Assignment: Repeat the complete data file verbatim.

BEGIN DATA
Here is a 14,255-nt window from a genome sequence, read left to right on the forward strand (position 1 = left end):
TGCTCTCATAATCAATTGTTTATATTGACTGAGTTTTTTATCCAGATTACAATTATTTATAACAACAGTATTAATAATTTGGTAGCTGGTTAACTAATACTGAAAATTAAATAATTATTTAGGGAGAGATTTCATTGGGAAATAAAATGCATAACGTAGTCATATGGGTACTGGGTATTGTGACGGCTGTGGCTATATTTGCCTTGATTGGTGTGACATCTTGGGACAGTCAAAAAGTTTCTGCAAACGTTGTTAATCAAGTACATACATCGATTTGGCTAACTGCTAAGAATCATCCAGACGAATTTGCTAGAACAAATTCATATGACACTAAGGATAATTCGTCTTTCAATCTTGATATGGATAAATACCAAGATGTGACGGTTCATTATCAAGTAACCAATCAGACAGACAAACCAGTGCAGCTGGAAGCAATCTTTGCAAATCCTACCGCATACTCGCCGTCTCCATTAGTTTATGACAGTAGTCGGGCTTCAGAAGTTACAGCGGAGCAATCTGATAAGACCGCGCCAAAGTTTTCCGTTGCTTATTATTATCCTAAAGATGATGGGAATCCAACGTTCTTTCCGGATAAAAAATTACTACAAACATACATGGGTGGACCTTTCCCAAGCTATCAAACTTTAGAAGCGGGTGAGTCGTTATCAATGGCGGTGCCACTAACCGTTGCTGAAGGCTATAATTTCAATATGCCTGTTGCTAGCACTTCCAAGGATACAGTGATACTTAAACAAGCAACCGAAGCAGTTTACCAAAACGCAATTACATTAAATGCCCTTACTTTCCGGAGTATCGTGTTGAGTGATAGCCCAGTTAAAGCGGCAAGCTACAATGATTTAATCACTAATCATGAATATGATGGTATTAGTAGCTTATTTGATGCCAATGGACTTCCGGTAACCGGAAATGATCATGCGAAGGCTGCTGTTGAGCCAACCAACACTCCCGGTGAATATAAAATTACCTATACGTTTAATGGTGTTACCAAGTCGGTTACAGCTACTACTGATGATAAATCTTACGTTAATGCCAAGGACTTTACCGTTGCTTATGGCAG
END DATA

Here is a 14,255-nt window from a genome sequence, read left to right on the forward strand (position 1 = left end):
TGCTCTCATAATCAATTGTTTATATTGACTGAGTTTTTTATCCAGATTACAATTATTTATAACAACAGTATTAATAATTTGGTAGCTGGTTAACTAATACTGAAAATTAAATAATTATTTAGGGAGAGATTTCATTGGGAAATAAAATGCATAACGTAGTCATATGGGTACTGGGTATTGTGACGGCTGTGGCTATATTTGCCTTGATTGGTGTGACATCTTGGGACAGTCAAAAAGTTTCTGCAAACGTTGTTAATCAAGTACATACATCGATTTGGCTAACTGCTAAGAATCATCCAGACGAATTTGCTAGAACAAATTCATATGACACTAAGGATAATTCGTCTTTCAATCTTGATATGGATAAATACCAAGATGTGACGGTTCATTATCAAGTAACCAATCAGACAGACAAACCAGTGCAGCTGGAAGCAATCTTTGCAAATCCTACCGCATACTCGCCGTCTCCATTAGTTTATGACAGTAGTCGGGCTTCAGAAGTTACAGCGGAGCAATCTGATAAGACCGCGCCAAAGTTTTCCGTTGCTTATTATTATCCTAAAGATGATGGGAATCCAACGTTCTTTCCGGATAAAAAATTACTACAAACATACATGGGTGGACCTTTCCCAAGCTATCAAACTTTAGAAGCGGGTGAGTCGTTATCAATGGCGGTGCCACTAACCGTTGCTGAAGGCTATAATTTCAATATGCCTGTTGCTAGCACTTCCAAGGATACAGTGATACTTAAACAAGCAACCGAAGCAGTTTACCAAAACGCAATTACATTAAATGCCCTTACTTTCCGGAGTATCGTGTTGAGTGATAGCCCAGTTAAAGCGGCAAGCTACAATGATTTAATCACTAATCATGAATATGATGGTATTAGTAGCTTATTTGATGCCAATGGACTTCCGGTAACCGGAAATGATCATGCGAAGGCTGCTGTTGAGCCAACCAACACTCCCGGTGAATATAAAATTACCTATACGTTTAATGGTGTTACCAAGTCGGTTACAGCTACTACTGATGATAAATCTTACGTTAATGCCAAGGACTTTACCGTTGCTTATGGCAG